Rush Grinding

StarCraft 2 has lots of achievements. Some of them create a rather bizarre gaming culture. There are achievements rewarding you if you play a staggering number of games against the computer. Even if you cut it short, you will need to win 300 games against the medium AI in single-player and 750 in co-op multi-player. You will also need to use all 3 races. I have been doing some of those challenges for a while. Especially online, I found a fascinating community trying to come up with the most efficient ways to beat the medium AI. Here are my findings. First, the technique:

Bunker Rush

I’m in ur base killing ur doods. The medium AI won’t do anything if you build a bunker right at their doorstep. Bunker rushing becomes trivial.


So far it seems there is only one really effective way to rush the AI as a Terran. You build a barracks and a bunker in their base and continue producing marines until you killed everything. It is perhaps the most tedious way to rush the AI. Here is the recipe:

  1. Send 1 SCV to the enemy’s base. Send the rest to mine
  2. Build 1 additional SCV
  3. As soon as you have the money, build one supply depot at your base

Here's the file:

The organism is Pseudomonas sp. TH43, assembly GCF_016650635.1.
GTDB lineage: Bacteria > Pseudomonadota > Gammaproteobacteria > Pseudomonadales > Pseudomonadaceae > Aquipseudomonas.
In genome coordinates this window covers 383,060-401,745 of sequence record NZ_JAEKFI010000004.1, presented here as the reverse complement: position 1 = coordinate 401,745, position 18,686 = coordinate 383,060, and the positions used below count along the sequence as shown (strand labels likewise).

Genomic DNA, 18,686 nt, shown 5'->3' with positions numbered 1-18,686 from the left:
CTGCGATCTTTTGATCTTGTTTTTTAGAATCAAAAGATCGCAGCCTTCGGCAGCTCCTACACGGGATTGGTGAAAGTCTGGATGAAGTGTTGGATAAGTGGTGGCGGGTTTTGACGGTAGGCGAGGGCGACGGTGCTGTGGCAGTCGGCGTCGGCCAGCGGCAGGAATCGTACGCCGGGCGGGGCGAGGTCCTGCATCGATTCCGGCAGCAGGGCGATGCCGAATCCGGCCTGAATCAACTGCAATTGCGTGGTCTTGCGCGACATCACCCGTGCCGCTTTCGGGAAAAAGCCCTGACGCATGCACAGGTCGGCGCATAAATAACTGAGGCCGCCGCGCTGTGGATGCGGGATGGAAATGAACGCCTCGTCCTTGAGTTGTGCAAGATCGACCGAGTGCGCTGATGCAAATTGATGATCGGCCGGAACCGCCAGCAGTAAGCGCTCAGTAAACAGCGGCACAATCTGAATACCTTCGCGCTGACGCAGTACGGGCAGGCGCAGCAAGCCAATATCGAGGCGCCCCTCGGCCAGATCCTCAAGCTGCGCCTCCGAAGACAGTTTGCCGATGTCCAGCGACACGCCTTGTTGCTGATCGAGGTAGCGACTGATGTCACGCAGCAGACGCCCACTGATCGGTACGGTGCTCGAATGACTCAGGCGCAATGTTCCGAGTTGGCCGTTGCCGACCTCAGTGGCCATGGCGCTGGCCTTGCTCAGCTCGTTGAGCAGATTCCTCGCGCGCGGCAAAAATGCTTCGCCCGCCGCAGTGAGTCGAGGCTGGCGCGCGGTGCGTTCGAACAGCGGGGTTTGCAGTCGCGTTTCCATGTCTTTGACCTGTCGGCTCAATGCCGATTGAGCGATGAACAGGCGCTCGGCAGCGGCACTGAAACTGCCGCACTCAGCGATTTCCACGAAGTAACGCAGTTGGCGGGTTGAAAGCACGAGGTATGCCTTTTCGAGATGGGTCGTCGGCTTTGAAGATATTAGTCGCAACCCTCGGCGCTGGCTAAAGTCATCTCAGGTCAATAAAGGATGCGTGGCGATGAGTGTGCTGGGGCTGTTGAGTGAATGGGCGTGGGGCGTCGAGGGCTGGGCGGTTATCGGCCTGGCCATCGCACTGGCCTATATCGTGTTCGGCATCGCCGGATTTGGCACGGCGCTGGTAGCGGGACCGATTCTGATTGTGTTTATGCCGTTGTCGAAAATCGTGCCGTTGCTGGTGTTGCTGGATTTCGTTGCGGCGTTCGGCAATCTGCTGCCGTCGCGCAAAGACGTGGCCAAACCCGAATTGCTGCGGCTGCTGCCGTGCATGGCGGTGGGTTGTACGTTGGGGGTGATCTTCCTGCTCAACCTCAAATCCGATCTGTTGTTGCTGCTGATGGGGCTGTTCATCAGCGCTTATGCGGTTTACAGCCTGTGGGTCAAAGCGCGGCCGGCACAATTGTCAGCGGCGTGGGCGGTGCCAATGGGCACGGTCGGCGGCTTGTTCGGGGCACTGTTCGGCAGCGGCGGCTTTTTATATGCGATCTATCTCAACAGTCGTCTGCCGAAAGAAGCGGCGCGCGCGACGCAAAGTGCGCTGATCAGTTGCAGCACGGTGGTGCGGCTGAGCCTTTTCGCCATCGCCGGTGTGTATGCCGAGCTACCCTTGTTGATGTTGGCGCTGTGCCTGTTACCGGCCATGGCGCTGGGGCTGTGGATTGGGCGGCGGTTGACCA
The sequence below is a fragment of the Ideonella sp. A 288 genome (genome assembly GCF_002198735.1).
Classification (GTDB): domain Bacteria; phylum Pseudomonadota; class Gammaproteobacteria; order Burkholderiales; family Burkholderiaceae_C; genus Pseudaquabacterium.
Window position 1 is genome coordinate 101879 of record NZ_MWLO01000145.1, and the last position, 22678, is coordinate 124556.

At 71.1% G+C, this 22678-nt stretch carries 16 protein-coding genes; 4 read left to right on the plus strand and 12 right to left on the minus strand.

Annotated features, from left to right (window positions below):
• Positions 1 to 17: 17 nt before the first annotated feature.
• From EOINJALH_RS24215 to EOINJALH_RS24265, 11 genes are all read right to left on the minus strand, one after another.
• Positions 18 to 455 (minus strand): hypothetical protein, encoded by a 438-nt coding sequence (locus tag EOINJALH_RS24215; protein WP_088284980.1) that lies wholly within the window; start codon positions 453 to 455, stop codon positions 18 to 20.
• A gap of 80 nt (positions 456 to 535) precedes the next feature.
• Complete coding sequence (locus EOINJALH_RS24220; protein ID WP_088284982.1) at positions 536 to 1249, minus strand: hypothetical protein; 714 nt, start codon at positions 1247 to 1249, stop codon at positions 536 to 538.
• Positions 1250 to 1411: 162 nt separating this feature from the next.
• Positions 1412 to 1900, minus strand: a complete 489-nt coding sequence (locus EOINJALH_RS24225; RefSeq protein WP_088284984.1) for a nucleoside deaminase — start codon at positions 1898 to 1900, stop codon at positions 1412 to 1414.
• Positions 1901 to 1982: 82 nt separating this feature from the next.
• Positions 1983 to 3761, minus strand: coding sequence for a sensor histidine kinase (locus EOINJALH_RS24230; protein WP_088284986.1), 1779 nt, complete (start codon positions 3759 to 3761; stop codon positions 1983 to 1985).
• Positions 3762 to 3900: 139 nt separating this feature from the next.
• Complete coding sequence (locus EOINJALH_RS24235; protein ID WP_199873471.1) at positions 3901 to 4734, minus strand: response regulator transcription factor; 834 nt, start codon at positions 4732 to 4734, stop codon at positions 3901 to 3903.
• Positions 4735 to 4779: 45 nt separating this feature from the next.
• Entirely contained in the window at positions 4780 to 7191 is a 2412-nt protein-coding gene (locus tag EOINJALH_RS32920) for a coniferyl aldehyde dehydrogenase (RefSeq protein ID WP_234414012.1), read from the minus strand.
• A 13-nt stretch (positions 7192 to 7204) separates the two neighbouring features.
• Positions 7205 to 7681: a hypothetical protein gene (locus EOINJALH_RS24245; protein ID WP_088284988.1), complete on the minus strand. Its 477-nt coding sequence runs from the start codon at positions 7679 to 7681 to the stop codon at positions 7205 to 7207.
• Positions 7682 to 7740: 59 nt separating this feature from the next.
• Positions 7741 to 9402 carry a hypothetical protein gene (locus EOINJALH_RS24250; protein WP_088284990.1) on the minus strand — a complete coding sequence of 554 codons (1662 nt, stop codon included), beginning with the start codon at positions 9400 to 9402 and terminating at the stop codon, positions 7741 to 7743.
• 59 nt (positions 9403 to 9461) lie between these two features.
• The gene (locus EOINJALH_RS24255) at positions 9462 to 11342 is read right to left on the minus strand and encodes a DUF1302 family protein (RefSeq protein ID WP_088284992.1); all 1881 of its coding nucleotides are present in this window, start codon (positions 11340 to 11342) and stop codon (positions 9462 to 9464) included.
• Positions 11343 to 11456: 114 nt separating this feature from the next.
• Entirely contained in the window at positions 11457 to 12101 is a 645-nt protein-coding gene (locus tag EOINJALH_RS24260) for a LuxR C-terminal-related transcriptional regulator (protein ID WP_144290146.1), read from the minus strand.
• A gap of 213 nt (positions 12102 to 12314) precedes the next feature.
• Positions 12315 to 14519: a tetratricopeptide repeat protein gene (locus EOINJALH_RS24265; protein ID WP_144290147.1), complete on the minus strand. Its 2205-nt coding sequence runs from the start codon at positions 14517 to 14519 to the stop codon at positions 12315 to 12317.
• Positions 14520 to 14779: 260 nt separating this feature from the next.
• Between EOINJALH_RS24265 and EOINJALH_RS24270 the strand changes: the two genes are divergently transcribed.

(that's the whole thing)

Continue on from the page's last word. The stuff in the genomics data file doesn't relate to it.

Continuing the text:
4. By the time your first SCV arrives at your enemy’s base, you should have enough money for a barracks. Build one close to their main building.
  5. Train 3 more SCVs while the barracks is being built.
  6. When the barracks finishes, immediately build a bunker. Try to place it in such a way that it will be able to fire at enemy workers. This may be impossible against the Zerg.
  7. Train 2 marines. One should come out before the bunker finishes. Send it away. You don’t want to engage the enemy before the bunker is done.
  8. When the bunker finishes, send the marine inside. Set the rally point of your barracks to your bunker. Continue building more barracks, supply depots and marines. Against the Zerg, you may need to get out of the bunker at some point to attack directly. Do so only after you have at least 6 marines or so. Always retreat to the bunker if you encounter resistance.
Spine Crawler Rush

Due to wonky path-finding, drones will get stuck at minerals and won’t be able to properly surround spine crawlers. Perhaps the easiest way to win a StarCaft 2 game.